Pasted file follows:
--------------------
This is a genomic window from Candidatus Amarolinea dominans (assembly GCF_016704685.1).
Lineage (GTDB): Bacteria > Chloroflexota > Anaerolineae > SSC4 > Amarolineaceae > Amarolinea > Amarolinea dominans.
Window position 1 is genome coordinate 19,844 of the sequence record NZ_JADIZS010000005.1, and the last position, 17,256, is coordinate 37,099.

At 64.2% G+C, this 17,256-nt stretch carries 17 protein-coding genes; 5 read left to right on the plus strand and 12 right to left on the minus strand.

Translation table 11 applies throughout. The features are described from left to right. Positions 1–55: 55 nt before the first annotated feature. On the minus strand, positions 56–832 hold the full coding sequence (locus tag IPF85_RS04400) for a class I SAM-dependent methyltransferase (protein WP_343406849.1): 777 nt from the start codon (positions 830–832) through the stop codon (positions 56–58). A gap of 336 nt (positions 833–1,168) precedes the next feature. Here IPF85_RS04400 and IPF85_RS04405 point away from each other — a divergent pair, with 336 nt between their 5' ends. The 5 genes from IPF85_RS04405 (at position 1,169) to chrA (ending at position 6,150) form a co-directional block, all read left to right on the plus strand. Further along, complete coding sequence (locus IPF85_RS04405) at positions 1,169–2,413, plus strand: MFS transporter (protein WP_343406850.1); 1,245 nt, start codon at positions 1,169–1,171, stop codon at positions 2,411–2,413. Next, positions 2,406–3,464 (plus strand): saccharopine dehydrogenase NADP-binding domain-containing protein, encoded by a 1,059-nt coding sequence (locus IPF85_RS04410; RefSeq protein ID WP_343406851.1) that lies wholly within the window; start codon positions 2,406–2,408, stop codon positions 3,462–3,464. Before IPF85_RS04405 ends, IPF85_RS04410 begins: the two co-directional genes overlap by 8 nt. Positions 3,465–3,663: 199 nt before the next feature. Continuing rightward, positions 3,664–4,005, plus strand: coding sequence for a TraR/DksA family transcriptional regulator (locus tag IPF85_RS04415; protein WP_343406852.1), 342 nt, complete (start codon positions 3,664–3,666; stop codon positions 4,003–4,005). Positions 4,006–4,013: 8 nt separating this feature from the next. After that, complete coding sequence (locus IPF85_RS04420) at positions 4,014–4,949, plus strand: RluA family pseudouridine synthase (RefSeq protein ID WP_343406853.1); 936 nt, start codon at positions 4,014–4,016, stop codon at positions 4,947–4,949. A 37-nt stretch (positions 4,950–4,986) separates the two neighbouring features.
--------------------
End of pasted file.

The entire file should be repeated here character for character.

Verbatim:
This is a genomic window from Candidatus Amarolinea dominans (assembly GCF_016704685.1).
Lineage (GTDB): Bacteria > Chloroflexota > Anaerolineae > SSC4 > Amarolineaceae > Amarolinea > Amarolinea dominans.
Window position 1 is genome coordinate 19,844 of the sequence record NZ_JADIZS010000005.1, and the last position, 17,256, is coordinate 37,099.

At 64.2% G+C, this 17,256-nt stretch carries 17 protein-coding genes; 5 read left to right on the plus strand and 12 right to left on the minus strand.

Translation table 11 applies throughout. The features are described from left to right. Positions 1–55: 55 nt before the first annotated feature. On the minus strand, positions 56–832 hold the full coding sequence (locus tag IPF85_RS04400) for a class I SAM-dependent methyltransferase (protein WP_343406849.1): 777 nt from the start codon (positions 830–832) through the stop codon (positions 56–58). A gap of 336 nt (positions 833–1,168) precedes the next feature. Here IPF85_RS04400 and IPF85_RS04405 point away from each other — a divergent pair, with 336 nt between their 5' ends. The 5 genes from IPF85_RS04405 (at position 1,169) to chrA (ending at position 6,150) form a co-directional block, all read left to right on the plus strand. Further along, complete coding sequence (locus IPF85_RS04405) at positions 1,169–2,413, plus strand: MFS transporter (protein WP_343406850.1); 1,245 nt, start codon at positions 1,169–1,171, stop codon at positions 2,411–2,413. Next, positions 2,406–3,464 (plus strand): saccharopine dehydrogenase NADP-binding domain-containing protein, encoded by a 1,059-nt coding sequence (locus IPF85_RS04410; RefSeq protein ID WP_343406851.1) that lies wholly within the window; start codon positions 2,406–2,408, stop codon positions 3,462–3,464. Before IPF85_RS04405 ends, IPF85_RS04410 begins: the two co-directional genes overlap by 8 nt. Positions 3,465–3,663: 199 nt before the next feature. Continuing rightward, positions 3,664–4,005, plus strand: coding sequence for a TraR/DksA family transcriptional regulator (locus tag IPF85_RS04415; protein WP_343406852.1), 342 nt, complete (start codon positions 3,664–3,666; stop codon positions 4,003–4,005). Positions 4,006–4,013: 8 nt separating this feature from the next. After that, complete coding sequence (locus IPF85_RS04420) at positions 4,014–4,949, plus strand: RluA family pseudouridine synthase (RefSeq protein ID WP_343406853.1); 936 nt, start codon at positions 4,014–4,016, stop codon at positions 4,947–4,949. A 37-nt stretch (positions 4,950–4,986) separates the two neighbouring features.